As a continent, it is hard to argue that many do hotels better than those in Asia and among Asian countries very few do it better than China. When I flew over to Beijing for the Chinese Motor Show 2016 I was about as excited about the hotel I would be staying in than I was about the cars I would be seeing. A quick google of The Opposite House Beijing peaked my excitement levels further. It looked awesome.
All too often I’ve seen hotels online that fail to meet the select few images their websites portray their opulence to be – The Opposite house is not one of them. As I arrived it was hard to describe the hotel as anything other than ultra modern, it rivaled a number of London art galleries that I walk into think ‘ermmmm’ and very quickly retrace my footsteps back to the entrance and out of the door. That being said, this was no gallery and the towering hand statue and flowing curtains hanging from the ceiling with no real purpose just somehow worked. The atmosphere in the lobby was unlike any other hotel I have visited before, it was bright and airy in the day and dark and moody in the night. The transformation was startling.
Having checked in I took the glass lift up to the third floor, this is no skyscraper, the buttons in the lift do not break into double digits. Swiping my key card and pushing the door I was taken aback by the cleanest of white spaces. The hardwood floors presented warming color against the harsh white. The space was impressive and was divided by panes of glass hugged by light curtains similar to those in the lobby. On the opposite side of the clear panes were two sinks, the monsoon shower and a gorgeous dark wooden square bath. The toilet door was was almost a secret that blended into a wooden wall.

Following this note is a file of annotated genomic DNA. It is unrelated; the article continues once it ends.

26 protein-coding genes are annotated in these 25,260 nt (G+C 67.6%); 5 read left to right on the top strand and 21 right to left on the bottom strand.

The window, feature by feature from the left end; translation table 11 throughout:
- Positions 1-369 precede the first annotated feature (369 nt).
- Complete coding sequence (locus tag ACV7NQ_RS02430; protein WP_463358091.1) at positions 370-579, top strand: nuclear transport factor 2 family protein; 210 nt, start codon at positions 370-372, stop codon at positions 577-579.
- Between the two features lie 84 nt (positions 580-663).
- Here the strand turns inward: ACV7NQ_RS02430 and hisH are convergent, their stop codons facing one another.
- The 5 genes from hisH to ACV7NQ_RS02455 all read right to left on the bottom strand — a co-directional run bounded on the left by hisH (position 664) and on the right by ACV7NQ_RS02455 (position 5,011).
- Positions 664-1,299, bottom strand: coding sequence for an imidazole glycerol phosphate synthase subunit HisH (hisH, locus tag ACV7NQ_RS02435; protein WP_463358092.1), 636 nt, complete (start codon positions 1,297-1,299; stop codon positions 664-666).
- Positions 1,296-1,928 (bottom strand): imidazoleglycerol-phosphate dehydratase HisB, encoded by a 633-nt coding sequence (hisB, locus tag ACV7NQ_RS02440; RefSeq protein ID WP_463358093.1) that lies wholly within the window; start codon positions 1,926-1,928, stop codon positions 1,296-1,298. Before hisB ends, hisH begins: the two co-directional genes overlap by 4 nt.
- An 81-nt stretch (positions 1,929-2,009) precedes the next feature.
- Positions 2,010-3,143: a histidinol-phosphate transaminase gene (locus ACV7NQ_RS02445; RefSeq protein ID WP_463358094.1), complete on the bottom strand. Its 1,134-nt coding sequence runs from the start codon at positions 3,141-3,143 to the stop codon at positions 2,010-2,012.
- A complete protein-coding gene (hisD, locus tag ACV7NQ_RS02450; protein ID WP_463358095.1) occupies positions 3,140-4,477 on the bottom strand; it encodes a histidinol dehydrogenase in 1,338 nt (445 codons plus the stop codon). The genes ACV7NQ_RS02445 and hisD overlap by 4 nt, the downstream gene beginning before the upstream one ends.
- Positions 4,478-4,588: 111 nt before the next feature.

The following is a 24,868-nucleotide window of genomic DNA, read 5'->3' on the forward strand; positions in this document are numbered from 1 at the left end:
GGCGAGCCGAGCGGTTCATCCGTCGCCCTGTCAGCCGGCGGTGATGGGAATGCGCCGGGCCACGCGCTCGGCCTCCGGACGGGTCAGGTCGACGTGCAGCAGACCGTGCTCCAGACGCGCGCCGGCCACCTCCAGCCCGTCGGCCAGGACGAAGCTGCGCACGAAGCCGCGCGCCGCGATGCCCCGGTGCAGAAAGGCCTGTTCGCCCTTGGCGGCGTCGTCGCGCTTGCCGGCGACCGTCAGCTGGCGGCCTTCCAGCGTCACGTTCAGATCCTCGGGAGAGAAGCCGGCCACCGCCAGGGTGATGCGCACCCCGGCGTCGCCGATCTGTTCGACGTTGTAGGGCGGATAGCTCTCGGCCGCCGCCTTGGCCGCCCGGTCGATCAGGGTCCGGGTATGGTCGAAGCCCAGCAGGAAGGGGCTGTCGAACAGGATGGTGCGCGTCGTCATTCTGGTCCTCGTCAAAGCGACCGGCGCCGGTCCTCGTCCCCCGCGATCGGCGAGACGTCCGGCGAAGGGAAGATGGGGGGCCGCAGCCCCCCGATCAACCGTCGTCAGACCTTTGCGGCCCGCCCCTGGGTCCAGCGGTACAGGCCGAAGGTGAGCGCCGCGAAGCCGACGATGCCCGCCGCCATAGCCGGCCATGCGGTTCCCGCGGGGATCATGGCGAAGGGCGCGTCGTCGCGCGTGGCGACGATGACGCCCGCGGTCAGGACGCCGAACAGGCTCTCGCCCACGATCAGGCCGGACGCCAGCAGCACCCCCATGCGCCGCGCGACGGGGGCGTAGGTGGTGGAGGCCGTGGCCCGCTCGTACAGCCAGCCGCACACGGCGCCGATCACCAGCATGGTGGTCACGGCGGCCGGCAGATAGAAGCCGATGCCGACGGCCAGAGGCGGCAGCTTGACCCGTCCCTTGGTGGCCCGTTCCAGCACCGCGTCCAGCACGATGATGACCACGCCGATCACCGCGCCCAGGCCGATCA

Switching back across to the primary space was the king sized bed, storage space and a working desk all connected by a wall that featured an illuminated cut that ran from one end of the room to the other. At the end opposite to the wardrobe was the floor to ceiling that stretched across the room. Privacy was achieved using remote controlled blinds.
Adjacent to the table was a control panel that allowed visitors to play music through the BOSE ceiling speakers from a number of different devices. This is a feature every hotel I visit should have, it is so relaxing to be able to hop off a plane and into a hotel where you can play your own music through high quality speakers and not be constricted by the wires of headphones.
The room was incredible but things were taken to a whole new level when I went to explore the gym, spa and pool areas in the basement. Coming out of the lift it is dark and slightly mysterious. Turn a corner and the pool greets you in all its glory. Half of the pool area has a glass ceiling that allows light to softly cascade into the pool whilst the other end maintain a dark yet warm orange glow. This soft light continues into the brilliantly equipped gym.
Aside from the gym and pool, time can be spent indulging in Chinese fine dining at the Jing Yaa Tang restaurant the highlight being the traditional roasted Duck. Feeling exhausted after a day at the motor show, I opted for room service that was without a doubt of restaurant standard.
If you’re more inclined to check out the surroundings the hotel is situated in the Chaoyang entertainment and business district that is packed with designer shops from across the globe.
As comfort goes this may be one of the best hotels I have stayed in. The service, rooms and facilities are of the highest order and everything felt homely yet luxurious. The Opposite House Beijing is exceptional.